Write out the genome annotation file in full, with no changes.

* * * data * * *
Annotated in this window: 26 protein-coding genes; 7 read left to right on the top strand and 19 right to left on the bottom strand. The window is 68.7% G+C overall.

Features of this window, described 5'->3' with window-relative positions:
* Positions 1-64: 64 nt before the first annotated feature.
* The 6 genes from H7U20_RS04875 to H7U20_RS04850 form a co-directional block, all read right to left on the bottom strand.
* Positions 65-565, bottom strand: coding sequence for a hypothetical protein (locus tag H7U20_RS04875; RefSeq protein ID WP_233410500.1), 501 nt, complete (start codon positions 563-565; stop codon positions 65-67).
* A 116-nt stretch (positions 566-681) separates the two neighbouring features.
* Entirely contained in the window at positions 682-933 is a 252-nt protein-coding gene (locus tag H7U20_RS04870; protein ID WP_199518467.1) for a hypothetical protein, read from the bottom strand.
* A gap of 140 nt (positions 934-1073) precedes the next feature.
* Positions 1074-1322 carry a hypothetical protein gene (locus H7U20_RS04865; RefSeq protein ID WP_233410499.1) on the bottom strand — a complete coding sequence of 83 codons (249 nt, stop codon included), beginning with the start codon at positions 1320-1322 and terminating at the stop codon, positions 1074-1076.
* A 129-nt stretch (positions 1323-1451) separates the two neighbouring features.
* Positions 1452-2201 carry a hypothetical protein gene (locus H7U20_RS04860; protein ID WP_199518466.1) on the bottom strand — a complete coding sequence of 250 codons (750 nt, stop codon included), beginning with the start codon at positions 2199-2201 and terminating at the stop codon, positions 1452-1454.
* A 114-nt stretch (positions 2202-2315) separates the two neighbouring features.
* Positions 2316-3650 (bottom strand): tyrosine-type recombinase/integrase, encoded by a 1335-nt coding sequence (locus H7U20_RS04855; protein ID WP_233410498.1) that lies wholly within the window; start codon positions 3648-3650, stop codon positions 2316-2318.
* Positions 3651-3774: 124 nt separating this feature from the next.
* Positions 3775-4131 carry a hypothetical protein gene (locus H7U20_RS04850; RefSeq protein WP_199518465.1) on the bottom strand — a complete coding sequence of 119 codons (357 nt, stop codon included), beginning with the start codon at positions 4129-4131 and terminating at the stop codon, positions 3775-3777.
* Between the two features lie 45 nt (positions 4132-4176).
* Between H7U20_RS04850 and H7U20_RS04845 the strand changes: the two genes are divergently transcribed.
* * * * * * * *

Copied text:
Annotated in this window: 26 protein-coding genes; 7 read left to right on the top strand and 19 right to left on the bottom strand. The window is 68.7% G+C overall.

Features of this window, described 5'->3' with window-relative positions:
* Positions 1-64: 64 nt before the first annotated feature.
* The 6 genes from H7U20_RS04875 to H7U20_RS04850 form a co-directional block, all read right to left on the bottom strand.
* Positions 65-565, bottom strand: coding sequence for a hypothetical protein (locus tag H7U20_RS04875; RefSeq protein ID WP_233410500.1), 501 nt, complete (start codon positions 563-565; stop codon positions 65-67).
* A 116-nt stretch (positions 566-681) separates the two neighbouring features.
* Entirely contained in the window at positions 682-933 is a 252-nt protein-coding gene (locus tag H7U20_RS04870; protein ID WP_199518467.1) for a hypothetical protein, read from the bottom strand.
* A gap of 140 nt (positions 934-1073) precedes the next feature.
* Positions 1074-1322 carry a hypothetical protein gene (locus H7U20_RS04865; RefSeq protein ID WP_233410499.1) on the bottom strand — a complete coding sequence of 83 codons (249 nt, stop codon included), beginning with the start codon at positions 1320-1322 and terminating at the stop codon, positions 1074-1076.
* A 129-nt stretch (positions 1323-1451) separates the two neighbouring features.
* Positions 1452-2201 carry a hypothetical protein gene (locus H7U20_RS04860; protein ID WP_199518466.1) on the bottom strand — a complete coding sequence of 250 codons (750 nt, stop codon included), beginning with the start codon at positions 2199-2201 and terminating at the stop codon, positions 1452-1454.
* A 114-nt stretch (positions 2202-2315) separates the two neighbouring features.
* Positions 2316-3650 (bottom strand): tyrosine-type recombinase/integrase, encoded by a 1335-nt coding sequence (locus H7U20_RS04855; protein ID WP_233410498.1) that lies wholly within the window; start codon positions 3648-3650, stop codon positions 2316-2318.
* Positions 3651-3774: 124 nt separating this feature from the next.
* Positions 3775-4131 carry a hypothetical protein gene (locus H7U20_RS04850; RefSeq protein WP_199518465.1) on the bottom strand — a complete coding sequence of 119 codons (357 nt, stop codon included), beginning with the start codon at positions 4129-4131 and terminating at the stop codon, positions 3775-3777.
* Between the two features lie 45 nt (positions 4132-4176).
* Between H7U20_RS04850 and H7U20_RS04845 the strand changes: the two genes are divergently transcribed.